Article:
• Fetch last available result set: in case one uses a stored procedure, mxODBC can fetch multiple result sets. However, by default, mxODBC Zope DA always returns the first available result set. To avoid problems related to this default mode (for instance, returning intermediate results) one can set up the adapter to return the last result set. available
  • Open Connection?: if this field is checked, Zope will try to open the connection each time it restarts.

I tested the database adapter by implementing two logical connections, one for each database back-end. Additionally, I defined a pool of two (2) connections for MySQL and three (3) for PostgreSQL. The overall performance of the connections was really good. I created several ZSQL methods to test every connection. Figure 7 shows an example. In this case I used a connection to a PostgreSQL stored procedure that returns a value from a table. Our table is a simple address book with the following attributes.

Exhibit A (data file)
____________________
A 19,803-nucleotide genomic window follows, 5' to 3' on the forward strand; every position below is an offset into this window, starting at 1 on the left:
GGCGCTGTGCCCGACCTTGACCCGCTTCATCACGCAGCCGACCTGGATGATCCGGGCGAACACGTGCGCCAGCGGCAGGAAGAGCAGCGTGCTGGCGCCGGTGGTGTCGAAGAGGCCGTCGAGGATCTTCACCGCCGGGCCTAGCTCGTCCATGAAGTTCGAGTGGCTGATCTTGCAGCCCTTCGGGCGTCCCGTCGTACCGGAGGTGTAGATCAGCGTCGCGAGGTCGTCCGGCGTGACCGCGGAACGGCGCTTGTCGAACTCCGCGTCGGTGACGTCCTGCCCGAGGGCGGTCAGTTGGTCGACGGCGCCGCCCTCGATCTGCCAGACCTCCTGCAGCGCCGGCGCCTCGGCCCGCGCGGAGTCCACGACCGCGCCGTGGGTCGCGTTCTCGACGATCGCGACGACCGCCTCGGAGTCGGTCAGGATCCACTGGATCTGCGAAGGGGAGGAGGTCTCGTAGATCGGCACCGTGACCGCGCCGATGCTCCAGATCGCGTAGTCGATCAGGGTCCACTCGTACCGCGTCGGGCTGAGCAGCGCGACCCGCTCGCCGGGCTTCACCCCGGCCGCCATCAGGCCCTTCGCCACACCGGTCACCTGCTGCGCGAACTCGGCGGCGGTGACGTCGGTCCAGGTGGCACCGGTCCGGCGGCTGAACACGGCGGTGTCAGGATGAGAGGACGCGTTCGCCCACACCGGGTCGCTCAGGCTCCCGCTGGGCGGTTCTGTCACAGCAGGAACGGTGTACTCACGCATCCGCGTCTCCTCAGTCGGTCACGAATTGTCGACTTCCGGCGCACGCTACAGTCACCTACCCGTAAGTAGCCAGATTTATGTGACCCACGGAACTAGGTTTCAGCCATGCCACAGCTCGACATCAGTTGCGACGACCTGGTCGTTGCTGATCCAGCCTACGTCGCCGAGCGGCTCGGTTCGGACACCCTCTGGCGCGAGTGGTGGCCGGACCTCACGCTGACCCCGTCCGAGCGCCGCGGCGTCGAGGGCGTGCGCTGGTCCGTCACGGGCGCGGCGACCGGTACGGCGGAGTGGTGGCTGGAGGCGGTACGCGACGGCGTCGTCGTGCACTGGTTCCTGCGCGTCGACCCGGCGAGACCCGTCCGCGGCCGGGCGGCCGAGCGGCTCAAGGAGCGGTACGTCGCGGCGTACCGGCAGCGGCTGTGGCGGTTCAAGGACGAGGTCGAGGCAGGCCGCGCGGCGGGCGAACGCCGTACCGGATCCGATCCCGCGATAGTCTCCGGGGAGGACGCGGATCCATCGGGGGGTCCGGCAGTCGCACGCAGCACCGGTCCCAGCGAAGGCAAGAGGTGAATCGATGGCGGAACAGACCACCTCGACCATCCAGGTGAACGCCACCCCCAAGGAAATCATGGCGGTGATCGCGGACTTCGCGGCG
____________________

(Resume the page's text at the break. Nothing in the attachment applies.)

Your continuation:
Field NameType Size
firstName Text 60
lastName Text 60
addressText 128
phoneText 16
emailText 128

The stored procedure requires one parameter (lastName) to be passed in order to find the corresponding phone number. Executing the stored procedure was really simple. Figure 7 shows the ZSQL method I used.

fig. 1
Figure 7

I also implemented several queries to retrieve all records and other queries to insert more records. All queries were executed very quickly and efficiently. Even with multiple users accessing different ZSQL methods that used the same connection pool, the database adapter response was very very impressive. Unfortunately, I could not submit the adapter to the kind of load one would expect in a real production environment.

However, using the Unix/Linux 'ps ax' command one can see how many actual (physical) connections are used on the server side. Figure 8 shows the result of executing ps ax on our server.